I will be perfectly honest, and admit that I am not a theologian or an ordained authority. I am someone who has delved into the subject passionately, from different angles, because it had strong personal importance to me. This is a brief overview of what I’ve come to believe with regards to transgender spirituality. My own belief system at the time of writing this is a blend of Christianity, Wicca and Native “Red Road” spirituality. And in this approach, I have still felt the Creator’s guidance, support and assistance throughout my life, something I am daily grateful for. I do not, however, ask anyone to adopt my belief path… only that readers follow their own hearts and minds, rather than the preconceptions and connotations previously and relentlessly fed from the pulpit.

One of the hardest things for transgender and non-transgender people alike to reconcile is transsexuality and the Bible. And for someone who’s already concluded that transgenderism is from the Devil, nothing I or anyone else says will ever make a difference. But for those willing to listen, this is the basics of my understanding of it.

With all of the shock, distaste and horror that exists in the Christian church regarding transgender issues, it may completely surprise people to learn that there are really only two scriptures that negatively address transgender people, and it is not for lack of awareness about them (which I will touch on in an upcoming discussion of transgender history). And the first scripture is also actually quite tenuous:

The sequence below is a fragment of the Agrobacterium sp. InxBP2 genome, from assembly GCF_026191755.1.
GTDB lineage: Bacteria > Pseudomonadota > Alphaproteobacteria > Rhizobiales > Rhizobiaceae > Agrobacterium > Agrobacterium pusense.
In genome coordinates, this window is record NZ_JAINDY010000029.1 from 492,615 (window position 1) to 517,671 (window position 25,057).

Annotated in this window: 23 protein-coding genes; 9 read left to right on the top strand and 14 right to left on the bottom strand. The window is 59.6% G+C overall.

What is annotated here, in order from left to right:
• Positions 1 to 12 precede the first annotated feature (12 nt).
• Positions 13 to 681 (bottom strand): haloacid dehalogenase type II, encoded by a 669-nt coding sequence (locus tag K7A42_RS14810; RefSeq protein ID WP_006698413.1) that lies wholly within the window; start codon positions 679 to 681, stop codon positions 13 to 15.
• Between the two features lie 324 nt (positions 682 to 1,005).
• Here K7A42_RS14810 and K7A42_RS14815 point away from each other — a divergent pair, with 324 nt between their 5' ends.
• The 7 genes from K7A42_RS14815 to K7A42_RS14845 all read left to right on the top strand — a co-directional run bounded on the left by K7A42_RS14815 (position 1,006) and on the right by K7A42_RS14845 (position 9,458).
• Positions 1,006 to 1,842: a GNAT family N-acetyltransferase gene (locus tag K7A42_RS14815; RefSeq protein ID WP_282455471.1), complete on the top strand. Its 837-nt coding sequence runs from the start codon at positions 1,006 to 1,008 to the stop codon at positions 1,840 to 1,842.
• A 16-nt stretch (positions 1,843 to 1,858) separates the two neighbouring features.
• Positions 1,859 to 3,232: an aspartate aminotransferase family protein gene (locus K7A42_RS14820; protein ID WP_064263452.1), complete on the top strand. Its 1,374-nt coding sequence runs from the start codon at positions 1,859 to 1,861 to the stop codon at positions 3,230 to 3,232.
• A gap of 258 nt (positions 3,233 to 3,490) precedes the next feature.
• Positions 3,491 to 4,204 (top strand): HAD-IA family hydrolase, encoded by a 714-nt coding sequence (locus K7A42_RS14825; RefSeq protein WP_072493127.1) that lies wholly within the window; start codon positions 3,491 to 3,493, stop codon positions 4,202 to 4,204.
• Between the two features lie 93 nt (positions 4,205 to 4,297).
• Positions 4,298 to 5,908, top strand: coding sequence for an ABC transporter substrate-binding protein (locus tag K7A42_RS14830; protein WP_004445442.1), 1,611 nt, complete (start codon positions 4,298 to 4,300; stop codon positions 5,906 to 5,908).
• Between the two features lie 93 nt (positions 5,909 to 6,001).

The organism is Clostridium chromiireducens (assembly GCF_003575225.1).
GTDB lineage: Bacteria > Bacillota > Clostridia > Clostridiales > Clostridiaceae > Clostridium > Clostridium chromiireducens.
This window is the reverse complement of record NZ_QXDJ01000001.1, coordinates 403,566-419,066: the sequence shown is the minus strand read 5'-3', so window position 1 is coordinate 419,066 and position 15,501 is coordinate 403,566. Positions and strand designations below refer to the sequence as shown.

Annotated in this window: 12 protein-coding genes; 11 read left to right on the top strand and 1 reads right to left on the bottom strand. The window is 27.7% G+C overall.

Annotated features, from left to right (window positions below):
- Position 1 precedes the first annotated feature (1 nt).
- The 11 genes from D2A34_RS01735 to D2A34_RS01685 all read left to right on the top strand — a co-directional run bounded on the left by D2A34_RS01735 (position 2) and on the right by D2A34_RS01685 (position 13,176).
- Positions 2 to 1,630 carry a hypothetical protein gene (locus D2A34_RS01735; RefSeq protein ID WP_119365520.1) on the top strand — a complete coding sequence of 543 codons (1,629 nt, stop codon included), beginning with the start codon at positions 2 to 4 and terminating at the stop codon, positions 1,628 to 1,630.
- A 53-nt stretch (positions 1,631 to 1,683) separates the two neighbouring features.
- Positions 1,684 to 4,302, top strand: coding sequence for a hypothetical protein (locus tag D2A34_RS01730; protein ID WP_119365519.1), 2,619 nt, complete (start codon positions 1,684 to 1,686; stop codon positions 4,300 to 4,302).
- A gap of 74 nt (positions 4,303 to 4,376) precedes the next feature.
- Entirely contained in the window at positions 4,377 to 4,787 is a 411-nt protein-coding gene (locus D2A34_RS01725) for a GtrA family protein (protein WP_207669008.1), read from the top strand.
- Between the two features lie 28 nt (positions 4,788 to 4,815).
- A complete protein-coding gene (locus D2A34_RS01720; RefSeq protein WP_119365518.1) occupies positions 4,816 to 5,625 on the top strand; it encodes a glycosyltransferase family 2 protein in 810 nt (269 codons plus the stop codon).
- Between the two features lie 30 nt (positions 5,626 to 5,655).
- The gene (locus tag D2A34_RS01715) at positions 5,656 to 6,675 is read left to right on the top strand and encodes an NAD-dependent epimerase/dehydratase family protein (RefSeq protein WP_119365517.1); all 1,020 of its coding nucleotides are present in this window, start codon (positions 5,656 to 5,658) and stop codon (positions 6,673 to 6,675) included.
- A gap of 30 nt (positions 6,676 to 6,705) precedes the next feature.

Genesis 1:27 (KJV) So God created man in his own image, in the image of God created he him; male and female created he them.

This scripture is often used to reassert that only two genders exist, and that variance is unnatural. However, even God can’t deny the existence of intersex.

The prevailing belief, of course, is that there are two genders. It’s supposed to be as simple as that. Either you’re born with XX chromosomes and become a girl or born with XY chromosomes and become a boy. God is not supposed to make mistakes.

Except that fails to explain the catalogued numbers of chromosomal variances including Klinefelter’s Syndrome and Androgen Insensitivity Syndrome, or related genetic conditions such as Asperger’s Syndrome. It doesn’t explain Intersexed births, in which a person can have biological tissue form in ambiguous or mixed gender permutations. There are currently upwards of 50 known and documented forms of intersex.

I am inclined to agree that the Creator in fact does not make mistakes. But He does give us challenges (or She? I actually think that the Creator is either ungendered or bigendered, but that is for another discussion; I use He here simply because that’s what most are used to). And He does give us people with different perspectives in order to give us wider insights into the human condition.